Selling Your Practice? Some Tips to Seal The Deal

Michael David is a Toronto-based financial writer and has more than 20 years’ experience consulting with large financial brands. Michael began his career as a Financial Advisor managing his book of business with one of Canada’s largest private wealth management firms.

Building an advisory practice is hard work. So is preparing it for sale and connecting with the right buyer. When you finally make it to the last mile, you want to make sure that you have a successful close.

Not even a long career spent providing others with investment advice can fully prepare you for selling your advisory practice. For most, it will be a once-in-a-lifetime experience that combines opportunity, complexity and, often, a good dose of anxiety.

Here are some tips to help reduce the risk of anything going wrong:

#1 Know your terms

When working with a buyer, there may be multiple points of negotiation happening at once. This could relate to purchase price, revenue sharing arrangements, which assets are included, who will do what during the transition, how long the whole process should take and more.

Write down the deal terms that matter to you. Rank them in order of importance. Know where you are willing to negotiate and where you are not. Then don’t sign the deal until you are crystal clear about what you have agreed upon.

The risk is that you realize something is amiss or have a change of heart at the last minute – and that has the potential to damage trust and potentially sink the deal.

#2 Understand any conditions

It’s easy to get so focused on the selling price and payment terms, that you don’t fully consider what would happen if some aspect of the transition doesn’t go as planned. This is not unlike investment clients who focus so much on returns that they forget to consider risks.

For example, a buyer may want a clause in the deal that results in a penalty or claw back if they aren’t able to transfer over a certain amount of assets within a specified time frame.

You don’t want to be caught by surprise either because you did not fully understand the conditions of the deal or because something doesn’t go according to plan. Getting professional legal advice can help reduce this risk.

#3 Be open – but not too open

It’s important to establish open rapport with the buyer of your practice, especially if you’re going to be working shoulder-to-shoulder for weeks or months as you transition your clients over.

However, during the negotiation, it’s crucial to avoid sharing information that could reduce your leverage. For example, if you have no other offers on the table, that’s a piece of information you might be better off keeping to yourself.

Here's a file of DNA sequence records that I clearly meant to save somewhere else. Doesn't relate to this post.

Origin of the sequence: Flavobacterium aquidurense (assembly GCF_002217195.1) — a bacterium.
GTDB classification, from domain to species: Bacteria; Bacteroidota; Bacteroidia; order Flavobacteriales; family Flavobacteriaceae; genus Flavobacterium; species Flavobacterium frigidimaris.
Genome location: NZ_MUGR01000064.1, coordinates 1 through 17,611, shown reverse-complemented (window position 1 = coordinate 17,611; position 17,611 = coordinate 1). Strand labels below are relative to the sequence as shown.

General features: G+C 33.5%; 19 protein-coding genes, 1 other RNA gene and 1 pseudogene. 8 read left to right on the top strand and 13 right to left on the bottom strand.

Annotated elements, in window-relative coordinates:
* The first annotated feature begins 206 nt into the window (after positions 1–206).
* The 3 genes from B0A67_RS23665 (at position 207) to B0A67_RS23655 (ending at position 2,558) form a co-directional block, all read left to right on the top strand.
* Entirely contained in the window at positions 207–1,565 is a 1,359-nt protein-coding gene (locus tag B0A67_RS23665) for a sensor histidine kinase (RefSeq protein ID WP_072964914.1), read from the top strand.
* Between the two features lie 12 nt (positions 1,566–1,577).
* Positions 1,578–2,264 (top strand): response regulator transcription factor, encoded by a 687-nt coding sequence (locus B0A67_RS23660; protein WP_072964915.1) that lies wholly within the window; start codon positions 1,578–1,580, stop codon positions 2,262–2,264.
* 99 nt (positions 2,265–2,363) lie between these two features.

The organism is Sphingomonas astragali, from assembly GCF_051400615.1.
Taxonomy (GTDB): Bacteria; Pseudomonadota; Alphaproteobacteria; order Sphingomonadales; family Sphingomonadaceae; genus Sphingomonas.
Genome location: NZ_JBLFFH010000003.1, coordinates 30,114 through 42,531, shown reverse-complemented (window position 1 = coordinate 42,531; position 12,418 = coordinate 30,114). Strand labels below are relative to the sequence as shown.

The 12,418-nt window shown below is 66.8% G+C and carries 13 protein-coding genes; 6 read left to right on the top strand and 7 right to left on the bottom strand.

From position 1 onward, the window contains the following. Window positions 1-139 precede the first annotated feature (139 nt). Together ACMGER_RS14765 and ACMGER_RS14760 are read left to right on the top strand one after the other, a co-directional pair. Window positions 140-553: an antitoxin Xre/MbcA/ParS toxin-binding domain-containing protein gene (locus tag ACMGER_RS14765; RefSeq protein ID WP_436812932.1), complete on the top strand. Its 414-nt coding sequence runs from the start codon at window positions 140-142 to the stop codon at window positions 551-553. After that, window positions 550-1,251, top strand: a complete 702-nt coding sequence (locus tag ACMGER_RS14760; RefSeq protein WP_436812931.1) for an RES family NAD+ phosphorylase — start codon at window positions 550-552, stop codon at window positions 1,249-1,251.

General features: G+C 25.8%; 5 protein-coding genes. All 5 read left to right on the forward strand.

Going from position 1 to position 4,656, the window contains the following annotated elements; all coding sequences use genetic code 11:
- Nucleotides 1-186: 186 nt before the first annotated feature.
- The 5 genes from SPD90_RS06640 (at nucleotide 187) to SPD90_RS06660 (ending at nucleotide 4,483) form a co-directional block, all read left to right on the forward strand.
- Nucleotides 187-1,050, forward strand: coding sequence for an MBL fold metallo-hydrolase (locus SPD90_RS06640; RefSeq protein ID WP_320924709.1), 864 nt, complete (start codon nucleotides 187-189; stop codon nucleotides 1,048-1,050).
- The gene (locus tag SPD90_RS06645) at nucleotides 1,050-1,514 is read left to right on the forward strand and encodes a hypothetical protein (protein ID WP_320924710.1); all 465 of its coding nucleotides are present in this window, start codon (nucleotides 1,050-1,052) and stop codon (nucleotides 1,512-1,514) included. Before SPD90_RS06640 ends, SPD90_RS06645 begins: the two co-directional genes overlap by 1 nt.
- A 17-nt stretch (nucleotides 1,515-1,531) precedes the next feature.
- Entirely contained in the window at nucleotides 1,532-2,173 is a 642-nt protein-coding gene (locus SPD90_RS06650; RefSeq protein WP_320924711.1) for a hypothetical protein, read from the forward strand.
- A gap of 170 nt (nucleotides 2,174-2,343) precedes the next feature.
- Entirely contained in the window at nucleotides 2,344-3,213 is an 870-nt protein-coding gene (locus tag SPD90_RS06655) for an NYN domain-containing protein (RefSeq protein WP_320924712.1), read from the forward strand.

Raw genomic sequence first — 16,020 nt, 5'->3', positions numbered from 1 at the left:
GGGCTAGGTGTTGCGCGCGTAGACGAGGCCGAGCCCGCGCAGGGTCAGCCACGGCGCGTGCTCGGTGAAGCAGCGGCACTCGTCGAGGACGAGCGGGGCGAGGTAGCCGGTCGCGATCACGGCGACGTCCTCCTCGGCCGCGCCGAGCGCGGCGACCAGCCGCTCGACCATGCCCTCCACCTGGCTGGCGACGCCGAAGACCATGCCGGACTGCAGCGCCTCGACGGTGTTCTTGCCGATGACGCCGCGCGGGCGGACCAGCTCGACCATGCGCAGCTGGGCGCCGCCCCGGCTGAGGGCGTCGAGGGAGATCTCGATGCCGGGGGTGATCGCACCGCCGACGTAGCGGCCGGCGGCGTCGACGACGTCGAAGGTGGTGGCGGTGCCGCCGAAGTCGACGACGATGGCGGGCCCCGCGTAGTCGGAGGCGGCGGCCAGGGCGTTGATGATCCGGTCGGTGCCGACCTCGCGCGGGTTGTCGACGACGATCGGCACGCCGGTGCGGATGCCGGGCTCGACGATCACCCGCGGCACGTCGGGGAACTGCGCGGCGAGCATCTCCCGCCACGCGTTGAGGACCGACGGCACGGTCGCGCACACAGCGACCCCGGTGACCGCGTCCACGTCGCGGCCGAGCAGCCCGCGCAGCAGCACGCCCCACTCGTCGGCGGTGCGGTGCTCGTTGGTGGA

One strategy that can help is to have a partner on your team who can play “bad cop” when you need it. Whether it’s a trust friend or your professional legal advisor, it’s sometimes valuable to have someone who can step in and say, “we’d rather not comment.”

#4 Manners matter

Good manners are not only polite, but they can also be an asset at the negotiating table. You want a potential buyer to be flooded with positive emotions when they think about you and your practice.

Arrive on time to meetings. Dress and behave like you would if you were seeing your very best client. Keep the conversation positive at all times. Any form of gossip or complaint, no matter how justified, could create an unfavorable impression.

If the negotiation gets tense, it’s generally not productive to become hostile or to openly question the motives of your counterpart. Instead, shift the conversation to reaffirming the outcomes you both want and how you can work towards them in a cooperative manner.

#5 Stay grounded

Selling your practice can be exciting and stressful.

If excitement takes over, there’s a risk of glossing over important nuances. Be sure to take time to plan how you will handle each aspect of the deal and the transition – including the reality of getting all of your clients on board with a new advisor and potentially having to sign a mountain of applications and transfer forms.

At the same time, try to keep stress at bay. If you don’t already have good stress management practices in your life – like proper rest, diet, exercise, and social support – now is a great time to take intentional steps towards putting them in place. It could help you avoid burning out and making careless mistakes.

Like many major milestones in life, there will be a time when you can put your feet up and look back fondly. But until the ink dries, having clear goals, an analytical approach, and disciplined behaviour are invaluable ingredients to help you seal the deal.

All comments presented here represent the views of the speaker and are not necessarily those of Home Trust Company. Tools mentioned and examples provided are for information only and do not constitute an endorsement or recommendation. This presentation does not constitute legal or financial advice.

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